April 26, 2015

In my experience, entrepreneurial venture is not an overnight success, they are filled with mistakes and mishaps, continually probably. No matter how great your streetwise, bookwise or intuition in the business, you are bound to face problems and setbacks along the journey. No doubt, this is the journey into entrepreneurship, it is the name of the game.

From what I have observed, many startup businesses and SMEs fail within just years, often ensued from a severe lack of business planning and implementation. What’s worse, there are various inevitable financial pitfalls that startups should have avoided in order to remain sustainable. Make no mistakes, you can improve your business performance by learning my experience shared here about the top five mistakes that kill startups and SMEs. 

Mistake #1: Forcing a Business that isn’t Working

Ask yourself if you quit your job just because you have a brilliant idea that you believe will work or you intend to imitate a business idea because you see someone succeeds? Being gutsy in your entrepreneurial approach for profit and purpose is good, but you should rethink about your “supply” to meet the market “demand”, ask yourself if you have perfectly predicted the way people would use your product? What about the “feasible scale” of your product? Do you know that different forms of start-ups grow at different rates? A wiser approach is not to quit your job provided you have accurately tested such business feasibility, and there is still a reasonable opportunity it will work. 

Mistake #2: Spending Too Much at the Beginning

From what I observed, many startups and SMEs spend too much money in setting up office, furniture, machines and equipment, hiring too many employees etc. without any financial considerations such as Sales per-square-feet (SPSF), payback period, return on investment (ROI), return on marketing investment (ROMI) and many others. Look, if you spend too much money on fixed cost, the expected regular commitment on fixed cost will kill your cash flow particularly when the sales drop.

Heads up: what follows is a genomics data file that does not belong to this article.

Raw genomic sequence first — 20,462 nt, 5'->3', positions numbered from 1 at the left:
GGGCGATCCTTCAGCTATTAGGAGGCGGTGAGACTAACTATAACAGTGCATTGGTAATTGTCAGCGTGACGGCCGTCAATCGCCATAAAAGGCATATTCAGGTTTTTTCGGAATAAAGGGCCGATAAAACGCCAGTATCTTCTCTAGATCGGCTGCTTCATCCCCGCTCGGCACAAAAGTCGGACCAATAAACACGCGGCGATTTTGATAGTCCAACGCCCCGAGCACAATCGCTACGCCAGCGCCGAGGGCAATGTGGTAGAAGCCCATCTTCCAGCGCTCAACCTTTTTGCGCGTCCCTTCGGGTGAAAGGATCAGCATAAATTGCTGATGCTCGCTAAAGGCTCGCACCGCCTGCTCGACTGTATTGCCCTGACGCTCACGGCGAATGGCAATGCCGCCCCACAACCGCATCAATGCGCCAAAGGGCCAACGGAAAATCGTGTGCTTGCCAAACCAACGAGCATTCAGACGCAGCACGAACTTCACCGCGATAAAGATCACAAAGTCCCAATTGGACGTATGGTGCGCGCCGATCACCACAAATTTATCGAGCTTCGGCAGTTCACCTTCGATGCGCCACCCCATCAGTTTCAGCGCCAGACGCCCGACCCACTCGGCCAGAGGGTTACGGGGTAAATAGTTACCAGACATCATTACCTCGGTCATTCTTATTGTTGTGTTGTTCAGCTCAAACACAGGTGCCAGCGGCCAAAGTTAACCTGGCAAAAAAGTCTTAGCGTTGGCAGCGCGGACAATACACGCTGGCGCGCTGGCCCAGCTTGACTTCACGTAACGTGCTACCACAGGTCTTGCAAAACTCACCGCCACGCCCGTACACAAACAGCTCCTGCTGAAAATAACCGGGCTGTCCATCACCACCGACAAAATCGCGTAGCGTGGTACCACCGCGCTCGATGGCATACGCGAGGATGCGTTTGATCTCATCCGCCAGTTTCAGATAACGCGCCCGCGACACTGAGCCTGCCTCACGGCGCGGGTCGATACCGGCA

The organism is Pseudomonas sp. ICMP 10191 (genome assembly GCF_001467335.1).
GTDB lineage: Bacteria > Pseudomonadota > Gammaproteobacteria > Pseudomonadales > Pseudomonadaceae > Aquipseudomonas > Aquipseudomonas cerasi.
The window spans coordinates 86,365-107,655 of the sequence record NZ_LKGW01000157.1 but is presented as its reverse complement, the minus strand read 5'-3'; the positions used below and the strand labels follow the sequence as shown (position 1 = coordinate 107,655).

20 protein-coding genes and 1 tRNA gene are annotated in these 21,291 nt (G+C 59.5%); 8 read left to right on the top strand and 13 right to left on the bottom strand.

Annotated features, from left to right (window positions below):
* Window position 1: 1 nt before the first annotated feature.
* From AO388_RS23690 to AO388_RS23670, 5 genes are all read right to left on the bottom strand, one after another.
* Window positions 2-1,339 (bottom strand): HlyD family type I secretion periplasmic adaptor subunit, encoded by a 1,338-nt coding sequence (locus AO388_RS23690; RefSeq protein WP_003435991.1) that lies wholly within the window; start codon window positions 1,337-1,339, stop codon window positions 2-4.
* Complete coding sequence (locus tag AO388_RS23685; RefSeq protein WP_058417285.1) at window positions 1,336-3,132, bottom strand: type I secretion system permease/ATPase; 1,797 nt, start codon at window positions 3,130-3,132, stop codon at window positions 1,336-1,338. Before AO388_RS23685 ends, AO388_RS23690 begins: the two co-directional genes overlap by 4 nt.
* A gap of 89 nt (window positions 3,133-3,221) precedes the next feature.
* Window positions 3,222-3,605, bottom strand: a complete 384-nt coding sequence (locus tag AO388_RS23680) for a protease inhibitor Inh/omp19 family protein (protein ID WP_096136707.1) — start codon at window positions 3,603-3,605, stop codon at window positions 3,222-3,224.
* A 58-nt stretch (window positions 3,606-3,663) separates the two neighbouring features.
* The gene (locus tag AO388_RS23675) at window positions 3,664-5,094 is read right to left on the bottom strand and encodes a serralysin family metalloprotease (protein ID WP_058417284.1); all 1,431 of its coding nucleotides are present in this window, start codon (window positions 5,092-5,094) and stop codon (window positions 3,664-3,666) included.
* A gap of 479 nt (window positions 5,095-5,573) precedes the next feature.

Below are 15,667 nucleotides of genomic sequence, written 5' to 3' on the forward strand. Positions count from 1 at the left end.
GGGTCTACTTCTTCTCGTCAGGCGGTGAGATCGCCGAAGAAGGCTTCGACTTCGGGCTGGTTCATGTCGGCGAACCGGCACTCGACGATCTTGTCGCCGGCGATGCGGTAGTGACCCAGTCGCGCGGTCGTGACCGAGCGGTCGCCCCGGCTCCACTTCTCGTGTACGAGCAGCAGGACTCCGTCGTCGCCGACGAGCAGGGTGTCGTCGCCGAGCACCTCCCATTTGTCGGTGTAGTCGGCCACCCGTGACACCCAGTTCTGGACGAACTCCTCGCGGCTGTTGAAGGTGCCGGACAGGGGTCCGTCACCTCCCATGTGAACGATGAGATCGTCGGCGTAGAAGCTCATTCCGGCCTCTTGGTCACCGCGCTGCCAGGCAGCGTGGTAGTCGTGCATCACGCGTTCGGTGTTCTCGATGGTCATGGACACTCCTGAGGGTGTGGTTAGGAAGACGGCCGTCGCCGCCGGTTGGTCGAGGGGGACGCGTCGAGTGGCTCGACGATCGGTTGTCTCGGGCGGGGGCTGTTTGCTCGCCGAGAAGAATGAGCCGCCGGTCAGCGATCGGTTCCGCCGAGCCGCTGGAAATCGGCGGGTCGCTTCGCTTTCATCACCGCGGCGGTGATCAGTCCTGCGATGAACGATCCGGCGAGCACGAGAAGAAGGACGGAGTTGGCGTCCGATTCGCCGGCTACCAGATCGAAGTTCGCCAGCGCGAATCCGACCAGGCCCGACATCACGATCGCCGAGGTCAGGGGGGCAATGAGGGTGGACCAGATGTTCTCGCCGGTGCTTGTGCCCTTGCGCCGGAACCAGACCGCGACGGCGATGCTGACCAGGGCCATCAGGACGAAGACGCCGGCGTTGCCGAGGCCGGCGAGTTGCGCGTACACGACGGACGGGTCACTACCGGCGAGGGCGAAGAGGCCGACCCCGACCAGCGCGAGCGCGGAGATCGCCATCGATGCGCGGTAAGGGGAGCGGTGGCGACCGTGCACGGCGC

Mistake #3: Starting Business with Large Loans

Nowadays many startup owners make the same old mistake of “obtaining” large amount of money from (1) family, (2) credit cards and (3) banks to fund their businesses. Look, you will feel pressure to achieve your business break-even point (BEP) – the point at where your gains equal losses, when you have to meet high monthly commitments not only to your fixed costs but also loan repayments. A wiser approach is to have low capital expenditure (CAPEX), and rely on your own savings when you begin your business.

Mistake #4: Not Hiring the Right People

Though it depends largely on the job function itself, however, I still believe that “Hire for passion first, experience second, and credentials third” is right (my personal opinion). Time is the essence of war, Sun Tzu taught – thus hiring for a startup is expensive, it is extreme different than hiring for a large corporation. In fact, when it comes to hiring employees for your startup, you will need more than a dozen of passion to get things done because startup environments are unpredictable, and only the long working hours can test the most dedicated employees.

Mistake #5: Not Having a Business Plan

Business plan is indeed a very misunderstood document in Malaysia and the rest of Asian regions, I observed. There are good plenty of reasons for having a business plan. In fact, business plan can be very useful even if you are not applying bank loans or seeking funding from angel investors. A good business plan works well for internal management review and control, it is a life business document which starts with great vision supported by identified business objectives, useful metrics, follow-up functions and review schedules. A wiser approach is to come up with at least a simple outlined business plan equipped with business directions, objectives and financial forecast to see if your business can generate sufficient revenue and profits within a given period. Look, your business plan must include a business direction, business objectives, strategy and control, financial assumptions, break-even analysis, profit-and-loss forecast, and cash flow analysis.

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